In the show, you're the one who gets everything going. What's your favorite dynamic in the show, your favorite relationship in "Bullets Over Broadway"?
The thing I like about playing the role of Julian Marx is the relationship I have with the writer of the show in the show … almost as a mentor, a father figure to him. People in a relationship like that, there are warm moments and moments of conflict that I enjoy playing a lot. I have two grown sons, and I have gone through that … as a father, so I really enjoy that element every night doing the play.
Do you have any backstage rituals before you go on?
You go and you check your props. You make sure the things you're going to need are there. I check and make sure the costumes are right, and I go through my little checklist. Then, I have this little ritual I do: I have two people I think about. I evoke their thought. The first is my acting mentor who taught me to go out each night and be real and be in the moment and be true. That lady was Stella Adler, one of the greatest acting mentors and teachers I was privileged to go to and have the opportunity to learn to be an actor through her. I always call on Miss Stella every night. And then, before I walk out onstage, I say a little something to my mother, who was an actress her entire life, since she was a child. She used to say, "Yes, you may have had a rough day … but this is the life you chose, and this is the life you love. So make the most out of the next three hours." Those are the two ladies I carry on my shoulders each night onstage, my two angels.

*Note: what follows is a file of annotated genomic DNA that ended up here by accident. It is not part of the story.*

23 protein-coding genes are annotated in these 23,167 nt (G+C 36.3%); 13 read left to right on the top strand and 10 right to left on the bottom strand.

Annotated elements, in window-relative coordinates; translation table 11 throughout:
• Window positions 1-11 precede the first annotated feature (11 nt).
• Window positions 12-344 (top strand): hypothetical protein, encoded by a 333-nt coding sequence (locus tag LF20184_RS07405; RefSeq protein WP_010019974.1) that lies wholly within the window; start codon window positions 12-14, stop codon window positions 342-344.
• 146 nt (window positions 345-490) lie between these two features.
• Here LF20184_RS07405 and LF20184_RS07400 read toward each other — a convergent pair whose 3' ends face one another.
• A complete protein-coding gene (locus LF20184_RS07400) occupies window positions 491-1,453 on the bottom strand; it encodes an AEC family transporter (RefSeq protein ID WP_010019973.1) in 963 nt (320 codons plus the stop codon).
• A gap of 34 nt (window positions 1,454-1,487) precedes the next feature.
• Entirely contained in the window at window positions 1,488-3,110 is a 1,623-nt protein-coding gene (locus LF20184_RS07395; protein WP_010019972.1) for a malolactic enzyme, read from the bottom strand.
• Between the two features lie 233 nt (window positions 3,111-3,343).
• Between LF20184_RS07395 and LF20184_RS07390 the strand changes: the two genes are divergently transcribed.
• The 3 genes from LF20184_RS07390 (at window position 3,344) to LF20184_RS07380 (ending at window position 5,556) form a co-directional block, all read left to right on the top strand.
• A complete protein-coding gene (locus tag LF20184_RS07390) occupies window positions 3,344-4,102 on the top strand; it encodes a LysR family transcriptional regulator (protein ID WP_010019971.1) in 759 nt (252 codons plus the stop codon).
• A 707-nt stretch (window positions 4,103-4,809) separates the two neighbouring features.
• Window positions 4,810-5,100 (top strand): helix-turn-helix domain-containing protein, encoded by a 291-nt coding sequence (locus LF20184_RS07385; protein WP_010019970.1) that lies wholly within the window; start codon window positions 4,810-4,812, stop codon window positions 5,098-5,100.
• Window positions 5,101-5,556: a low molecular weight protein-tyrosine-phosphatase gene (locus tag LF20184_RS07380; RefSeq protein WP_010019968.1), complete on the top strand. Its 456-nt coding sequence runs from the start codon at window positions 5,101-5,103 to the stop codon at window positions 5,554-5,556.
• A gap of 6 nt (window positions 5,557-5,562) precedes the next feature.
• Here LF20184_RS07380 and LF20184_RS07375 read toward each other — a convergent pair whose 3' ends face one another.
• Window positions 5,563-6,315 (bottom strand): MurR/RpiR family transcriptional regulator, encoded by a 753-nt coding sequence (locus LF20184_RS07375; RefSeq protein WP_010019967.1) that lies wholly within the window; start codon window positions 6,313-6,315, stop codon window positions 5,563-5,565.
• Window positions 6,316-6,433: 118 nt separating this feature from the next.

"Bullets Over Broadway: The Musical" will play March 22-27 at the Kravis Center for the Performing Arts, 701 Okeechobee Blvd., in West Palm Beach. Showtimes are 8 p.m. Tuesday-Saturday, with 2 p.m. matinees Wednesday, Saturday and Sunday. Tickets cost $26-$76. To order, call 561-832-7469 or go to Kravis.org.